“Okay, it’s new. We’re not quite sure, we’re low risk.” My situation was a little bit different to many people because I’m a practicing doctor. So for me, taking the vaccine was never for protecting myself. It was only under clearly at that time a false belief, that I was going to protect my patients. That’s where we were at the time. Things obviously changed massively as the information came in about the harms of the vaccine, and a personal circumstance with my dad dying unexpectedly.
Tell me more about that please.
Yes. My father, on July the 26th, 2021, 5:00 PM, I remember it very clearly, called me and said he had chest discomfort, chest pain. I’m a cardiologist first and foremost. What he was describing, the history sounded typical of something that sounded like it’s likely to be coming from the heart—angina, a symptom representative of reduction of blood supply in one of the arteries of the heart or one or more of the arteries of the heart muscle.
I asked him to call an ambulance. He wasn’t in a lot of distress, so I didn’t think it sounded like a full blown heart attack, but it needed investigating. Long story short, he called some neighbors over who were doctors. I went in the shower to change, because I live in London. He’s in Manchester about 200 miles away, so I get on a train to come up and see him.
In that time he had a cardiac arrest. The ambulance didn’t turn up for 30 minutes and he tragically died. It was extremely shocking for everybody that knew him, because my dad was super fit and healthy. He was 73, and he walked 10,000 steps during lockdown. I knew his cardiac history. He’s one of the healthiest guys in his community for his age. It didn’t make sense what happened.
Then, the post-mortem findings revealed two very severe narrowing in his corona arteries. Out of the three major arteries, two were severely narrowed. That was the first flashpoint, on reflection, that made me realize that my father likely was a victim of the mRNA vaccines, as in a side effect. That’s what killed him.
I didn’t know that at the time, even with the postmortem findings. It was only a few months later when bits of data started to emerge that clearly showed that the mRNA vaccines increase coronary inflammation. In other words, they accelerate one of the mechanisms of harm, not the only one. But one of them is that it most likely causes acceleration of coronary artery disease. You may have a bit of mild narrowing. It’s not going to cause you a problem for 10, 20 years, but suddenly it becomes severe, and you have a heart attack in a year. That’s what we’re talking about.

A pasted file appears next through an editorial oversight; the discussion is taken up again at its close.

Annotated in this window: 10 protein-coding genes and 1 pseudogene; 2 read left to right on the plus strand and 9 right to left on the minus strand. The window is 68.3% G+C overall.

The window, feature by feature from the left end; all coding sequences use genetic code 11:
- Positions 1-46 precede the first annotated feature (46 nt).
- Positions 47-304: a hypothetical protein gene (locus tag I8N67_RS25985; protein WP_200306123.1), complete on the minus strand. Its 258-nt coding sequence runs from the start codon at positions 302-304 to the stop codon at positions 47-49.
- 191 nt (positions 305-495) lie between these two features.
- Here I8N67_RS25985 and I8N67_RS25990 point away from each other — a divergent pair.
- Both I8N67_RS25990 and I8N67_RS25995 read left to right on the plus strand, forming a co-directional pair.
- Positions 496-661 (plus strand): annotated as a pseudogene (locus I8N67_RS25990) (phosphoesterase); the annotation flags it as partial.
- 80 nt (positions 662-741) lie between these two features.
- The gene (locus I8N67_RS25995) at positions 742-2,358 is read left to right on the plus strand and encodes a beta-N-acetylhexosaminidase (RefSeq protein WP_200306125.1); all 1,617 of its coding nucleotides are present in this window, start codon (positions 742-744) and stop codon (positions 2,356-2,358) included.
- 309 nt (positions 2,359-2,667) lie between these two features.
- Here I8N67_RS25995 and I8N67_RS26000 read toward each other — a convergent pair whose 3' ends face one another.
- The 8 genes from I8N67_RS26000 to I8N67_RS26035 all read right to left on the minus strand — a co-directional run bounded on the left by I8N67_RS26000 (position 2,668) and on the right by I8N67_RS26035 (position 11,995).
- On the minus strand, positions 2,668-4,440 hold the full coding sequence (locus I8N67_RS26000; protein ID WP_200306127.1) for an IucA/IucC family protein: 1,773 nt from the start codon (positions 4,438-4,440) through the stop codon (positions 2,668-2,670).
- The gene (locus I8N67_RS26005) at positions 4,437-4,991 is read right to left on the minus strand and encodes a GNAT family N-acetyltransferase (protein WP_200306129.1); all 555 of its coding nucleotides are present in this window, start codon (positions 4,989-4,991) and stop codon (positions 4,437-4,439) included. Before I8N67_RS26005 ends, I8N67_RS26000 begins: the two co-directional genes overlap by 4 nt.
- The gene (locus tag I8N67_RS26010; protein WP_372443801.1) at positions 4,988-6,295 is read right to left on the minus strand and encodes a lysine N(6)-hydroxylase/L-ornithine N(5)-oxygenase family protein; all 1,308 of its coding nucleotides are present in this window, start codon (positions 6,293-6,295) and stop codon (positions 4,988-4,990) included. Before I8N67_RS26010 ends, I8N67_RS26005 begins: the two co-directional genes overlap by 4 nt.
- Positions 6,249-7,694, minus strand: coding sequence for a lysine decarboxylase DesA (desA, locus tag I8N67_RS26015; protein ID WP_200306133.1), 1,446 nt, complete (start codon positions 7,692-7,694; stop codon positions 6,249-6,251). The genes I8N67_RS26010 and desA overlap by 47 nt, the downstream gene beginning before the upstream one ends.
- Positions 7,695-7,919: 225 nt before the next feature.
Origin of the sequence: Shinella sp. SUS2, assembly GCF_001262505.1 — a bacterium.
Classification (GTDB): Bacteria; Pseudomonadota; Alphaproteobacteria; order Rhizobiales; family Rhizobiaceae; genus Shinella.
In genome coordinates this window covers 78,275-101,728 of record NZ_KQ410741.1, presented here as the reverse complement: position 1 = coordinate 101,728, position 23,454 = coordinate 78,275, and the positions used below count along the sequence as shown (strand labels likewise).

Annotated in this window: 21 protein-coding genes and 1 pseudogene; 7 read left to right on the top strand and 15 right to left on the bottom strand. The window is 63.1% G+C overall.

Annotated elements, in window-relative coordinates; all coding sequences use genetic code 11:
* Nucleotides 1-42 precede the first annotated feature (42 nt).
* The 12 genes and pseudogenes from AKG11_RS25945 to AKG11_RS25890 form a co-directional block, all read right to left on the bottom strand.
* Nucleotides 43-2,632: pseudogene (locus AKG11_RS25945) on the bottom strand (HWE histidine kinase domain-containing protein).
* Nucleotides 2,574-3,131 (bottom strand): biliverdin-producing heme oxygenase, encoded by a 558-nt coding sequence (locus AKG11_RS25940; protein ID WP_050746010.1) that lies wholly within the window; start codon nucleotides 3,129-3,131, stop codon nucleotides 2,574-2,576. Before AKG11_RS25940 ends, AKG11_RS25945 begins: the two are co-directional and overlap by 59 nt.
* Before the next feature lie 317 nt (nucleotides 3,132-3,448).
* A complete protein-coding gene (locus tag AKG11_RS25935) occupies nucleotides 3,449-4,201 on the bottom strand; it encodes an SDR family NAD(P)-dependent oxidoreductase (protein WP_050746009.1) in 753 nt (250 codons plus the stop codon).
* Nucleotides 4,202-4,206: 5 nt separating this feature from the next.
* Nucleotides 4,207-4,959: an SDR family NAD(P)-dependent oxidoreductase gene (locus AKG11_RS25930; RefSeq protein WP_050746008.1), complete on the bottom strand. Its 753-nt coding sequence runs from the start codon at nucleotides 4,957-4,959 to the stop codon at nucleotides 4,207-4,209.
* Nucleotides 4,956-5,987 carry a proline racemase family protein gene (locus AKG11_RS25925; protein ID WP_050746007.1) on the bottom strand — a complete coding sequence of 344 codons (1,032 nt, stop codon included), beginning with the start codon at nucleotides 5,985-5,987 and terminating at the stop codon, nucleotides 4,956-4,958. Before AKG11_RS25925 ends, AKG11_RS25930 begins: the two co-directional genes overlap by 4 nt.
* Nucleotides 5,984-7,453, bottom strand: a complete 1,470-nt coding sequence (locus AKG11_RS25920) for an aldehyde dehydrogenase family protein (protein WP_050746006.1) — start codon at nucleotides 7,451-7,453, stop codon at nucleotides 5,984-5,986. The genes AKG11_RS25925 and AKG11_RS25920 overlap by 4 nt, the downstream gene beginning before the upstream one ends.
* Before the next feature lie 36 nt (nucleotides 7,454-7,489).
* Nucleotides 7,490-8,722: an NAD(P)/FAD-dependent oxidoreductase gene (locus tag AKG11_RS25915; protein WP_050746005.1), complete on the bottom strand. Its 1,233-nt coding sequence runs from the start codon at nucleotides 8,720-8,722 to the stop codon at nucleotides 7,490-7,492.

I want to jump back a bit. One of the things that struck me was this revelation that there was no actual data that Pfizer specifically had about reducing transmission. This was just a mantra that was repeated again and again by people who either thought they knew, or perhaps they did it cynically. I don’t know.
But you mentioned you were looking at the beginning at the available data and you mentioned that you got the vaccine, because you believed it would prevent transmission of the disease to your patients potentially. But as we’ve learned, there was actually no data on this. How is it that you came to believe that?
Yes, I’m glad you’ve asked that question. It’s a great question. This discussion has been slightly distorted recently about they didn’t test for transmission. There is an indirect effect of it affecting transmission potentially. If it prevents infection, then you’re not going to transmit it. That was the mechanism that was most likely thought to be the case. The problem arose, because very quickly within a few months we knew it wasn’t really preventing infection either.
Now it could be either one of two reasons. The original data, which suggested that one in 119 people in the rundown mass control trial was prevented from getting infected. One in 119, which is a lot less than what people were led to believe in terms of the absolute reduction of risk of infection. Either that was false, and it wasn’t even 119, and it was just not there.
Or an equally, maybe more plausible explanation is the original vaccine that was created was designed to do something not brilliant, but something against the original ancestral strain of the virus, which mutated quite quickly within a few months of the administration to people and populations. Therefore, what we were then dealing with a few months later was a new strain of the virus, which was never going to give you any protection from the vaccine from infection anyway.
There’s a number of possibilities. But either way, people weren’t told the information in a truthful way at the time, and it did not evolve with time. You end up getting this whole perception of extreme benefit, no evidence of any significant harms, and it’s going to prevent transmission. You must take it to protect others.
Jan, probably even when the evidence was available to the FDA, and to the MHRA in the UK, Pfizer knew that it was never going to have any significant effect on preventing transmission anyway. And that’s the lie that was perpetuated. The evidence to overcome that was available well before they started to slowly phase out mandates.